Friday, September 22, 2017

The Verona Coat

Perhaps I should have called this the non-Verona coat.  I’ll explain in due course.

Sorry, couldn't find the Verona Coat on the Sewing Workshop website!

It was time, once again, to sew samples for classes, and I decided to make use of the opportunity to use a pattern that had been marinating in a drawer for quite some time, as well as fabric that was even more “aged”.  Lesson learned on this one – never, ever use an unknown pattern and a checkered fabric when there’s an actual deadline for getting something done.  It all worked out in the end, though another coat did have to stand in during open house at the store.
That mannequin is a little wonky - didn't want to stand up straight when I turned it to show the back!

So – the Sewing Workshop Verona Coat.  Loved the design when I first laid eyes on it.  This being the first time ever cutting into a Sewing Workshop pattern, I had no idea how the fit would work on me, and with a checkered fabric, there would be no room to fudge when sewing.  So … I made a muslin.  After much measuring and comparing I decided on the x-small.  The fit was fine everywhere but the shoulders.  I needed to add an inch.  That’s quite a lot.  The shape of the armhole is a little unusual, because the side seam is set back a little.  After much fiddling (days of fiddling, actually), I was still not happy with the way things were working out.  The armhole/sleeve seam meandered and looked just plain weird.  Time was marching on, deadline approaching.  Then I had an idea.  The Vogue coat that I made last winter had a similar shape to the Verona Coat.  Out came that pattern to measure and compare.  (You can just imagine the mess now resulting from all the pieces of two coat patterns strewn about the sewing room!)  More measuring and dawdling and time marching on.  I needed to stop figuring and worrying and just get on with sewing.  Finally I just grafted on the design elements of the Verona Coat to the Vogue coat using the highly scientific method of taping one pattern piece atop another and folding the unnecessary bits out of the way.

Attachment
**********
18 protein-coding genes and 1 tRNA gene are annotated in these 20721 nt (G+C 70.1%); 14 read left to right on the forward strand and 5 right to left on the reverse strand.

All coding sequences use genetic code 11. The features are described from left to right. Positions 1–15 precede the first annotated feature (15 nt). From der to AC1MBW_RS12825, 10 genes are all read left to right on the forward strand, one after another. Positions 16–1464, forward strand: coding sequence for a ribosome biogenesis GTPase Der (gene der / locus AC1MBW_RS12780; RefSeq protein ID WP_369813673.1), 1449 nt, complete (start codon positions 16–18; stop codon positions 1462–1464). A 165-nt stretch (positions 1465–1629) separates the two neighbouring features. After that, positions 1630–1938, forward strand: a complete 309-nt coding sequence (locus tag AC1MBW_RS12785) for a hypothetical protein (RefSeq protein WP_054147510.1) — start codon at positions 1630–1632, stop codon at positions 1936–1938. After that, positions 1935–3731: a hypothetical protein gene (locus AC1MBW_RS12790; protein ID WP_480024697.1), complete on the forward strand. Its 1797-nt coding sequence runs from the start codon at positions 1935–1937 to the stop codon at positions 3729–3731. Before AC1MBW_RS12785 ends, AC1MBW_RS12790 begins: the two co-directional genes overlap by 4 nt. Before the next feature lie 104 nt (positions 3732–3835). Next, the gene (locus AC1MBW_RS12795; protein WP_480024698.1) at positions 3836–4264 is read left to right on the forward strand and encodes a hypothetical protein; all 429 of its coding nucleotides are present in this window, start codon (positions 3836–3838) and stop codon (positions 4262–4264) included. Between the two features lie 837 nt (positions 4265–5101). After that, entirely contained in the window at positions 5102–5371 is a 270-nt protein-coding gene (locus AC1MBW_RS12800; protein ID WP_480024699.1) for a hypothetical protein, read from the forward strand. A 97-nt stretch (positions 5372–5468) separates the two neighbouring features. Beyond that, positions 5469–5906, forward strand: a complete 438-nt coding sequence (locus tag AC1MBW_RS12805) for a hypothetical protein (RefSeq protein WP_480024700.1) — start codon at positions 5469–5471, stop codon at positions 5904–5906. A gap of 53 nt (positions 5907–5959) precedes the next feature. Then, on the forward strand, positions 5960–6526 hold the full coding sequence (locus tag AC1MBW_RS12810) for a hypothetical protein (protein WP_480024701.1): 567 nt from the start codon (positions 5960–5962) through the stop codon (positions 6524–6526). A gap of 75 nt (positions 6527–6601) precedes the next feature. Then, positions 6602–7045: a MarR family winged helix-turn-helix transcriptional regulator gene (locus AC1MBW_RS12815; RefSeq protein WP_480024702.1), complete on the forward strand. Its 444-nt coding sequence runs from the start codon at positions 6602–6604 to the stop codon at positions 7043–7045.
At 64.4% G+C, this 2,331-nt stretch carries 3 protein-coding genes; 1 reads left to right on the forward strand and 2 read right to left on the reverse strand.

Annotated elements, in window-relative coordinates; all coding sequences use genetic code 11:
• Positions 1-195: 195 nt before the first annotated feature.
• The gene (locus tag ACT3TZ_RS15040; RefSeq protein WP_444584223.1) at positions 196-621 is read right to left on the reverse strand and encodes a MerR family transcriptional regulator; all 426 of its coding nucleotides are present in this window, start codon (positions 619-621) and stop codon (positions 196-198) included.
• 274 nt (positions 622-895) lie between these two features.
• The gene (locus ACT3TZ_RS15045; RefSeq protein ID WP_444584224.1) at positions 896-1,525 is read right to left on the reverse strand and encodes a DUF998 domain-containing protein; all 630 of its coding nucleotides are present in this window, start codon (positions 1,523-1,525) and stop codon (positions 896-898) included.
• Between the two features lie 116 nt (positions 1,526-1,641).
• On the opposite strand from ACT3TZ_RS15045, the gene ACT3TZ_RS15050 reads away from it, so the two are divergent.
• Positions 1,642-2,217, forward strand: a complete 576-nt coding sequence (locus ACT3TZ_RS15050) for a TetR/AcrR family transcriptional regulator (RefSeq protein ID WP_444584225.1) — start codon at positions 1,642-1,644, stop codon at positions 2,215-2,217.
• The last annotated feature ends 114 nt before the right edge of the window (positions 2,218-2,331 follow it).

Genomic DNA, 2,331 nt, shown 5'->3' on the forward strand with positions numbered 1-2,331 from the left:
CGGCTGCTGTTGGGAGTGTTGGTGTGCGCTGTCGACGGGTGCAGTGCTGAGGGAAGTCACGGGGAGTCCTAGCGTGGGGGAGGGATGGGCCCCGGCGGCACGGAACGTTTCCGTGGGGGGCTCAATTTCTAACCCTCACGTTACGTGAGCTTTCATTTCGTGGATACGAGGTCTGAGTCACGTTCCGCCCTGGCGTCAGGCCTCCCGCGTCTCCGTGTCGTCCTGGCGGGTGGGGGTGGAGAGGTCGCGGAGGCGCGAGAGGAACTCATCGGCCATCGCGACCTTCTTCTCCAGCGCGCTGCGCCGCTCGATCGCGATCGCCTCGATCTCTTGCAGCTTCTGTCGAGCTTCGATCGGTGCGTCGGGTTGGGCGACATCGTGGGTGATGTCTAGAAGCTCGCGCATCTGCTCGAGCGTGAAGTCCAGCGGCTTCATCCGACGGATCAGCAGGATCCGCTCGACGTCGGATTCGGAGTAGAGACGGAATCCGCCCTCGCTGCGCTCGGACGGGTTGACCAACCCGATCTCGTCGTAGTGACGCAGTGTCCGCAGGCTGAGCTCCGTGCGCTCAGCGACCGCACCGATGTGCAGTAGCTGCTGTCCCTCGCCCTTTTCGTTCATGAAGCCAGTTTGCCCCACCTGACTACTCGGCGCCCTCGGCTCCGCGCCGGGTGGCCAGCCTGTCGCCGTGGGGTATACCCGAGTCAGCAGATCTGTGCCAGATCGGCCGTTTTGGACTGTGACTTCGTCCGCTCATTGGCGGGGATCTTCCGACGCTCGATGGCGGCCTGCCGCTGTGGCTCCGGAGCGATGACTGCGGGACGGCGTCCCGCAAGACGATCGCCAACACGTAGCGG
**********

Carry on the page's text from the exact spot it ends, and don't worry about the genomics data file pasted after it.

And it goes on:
Some more changes I made: Redrew the Vogue sleeves to two-piece to get rid of the elbow dart, which would have messed up the lining-up of the checkers on the seam.  I also widened the sleeves a bit.   

I opted out of patch pockets (because I didn’t want to match yet more checkers on the front of the coat.  The pocket band piece became the flap for a welt pocket.

In my great hurry, I missed out on the lovely scalloped edge for the join between facing and lining, which is such a lovely detail on the Verona coat, but I had other details to deal with – like matching up all those checks!

I actually managed to line up all those checks!

The checks did make it easy to line up the bound buttonholes … just follow the lines.

And yes, all the pieces are underlined in a light cotton.  The checked fabric (wool and silk mix) is just too loose a weave to exist on its own.  I did use fusible interfacing on the black wool crepe bits.
 Oh yes, and I did lengthen the pattern by quite a bit.  I would have liked to lengthen it even more to actually cover my pencil skirts, but I ran out of fabric.  There are only a few smallish bits of checked fabric left.  Now I’m faced with the dilemma of tossing those, or keeping them in the unlikely event that I would ever want to make a small bag.  Hmmm.
Come Spring, I’ll be happy to have this coat in my closet, although I will have to think twice about what I wear underneath.  Those black and white checks will have to “work with” whatever is sticking out from underneath them.

Friday, September 15, 2017

Video addiction

First and foremost - thank-you for all the lovely comments about my bag.  I didn't have a chance to reply to each one, but ...  I do appreciate them.  I thought of this as a bag for travel, but since I have no plans for travel in the near future, and I couldn't wait to try out all those wonderful pockets, so the bag is now in daily use.  Each pocket has its purpose.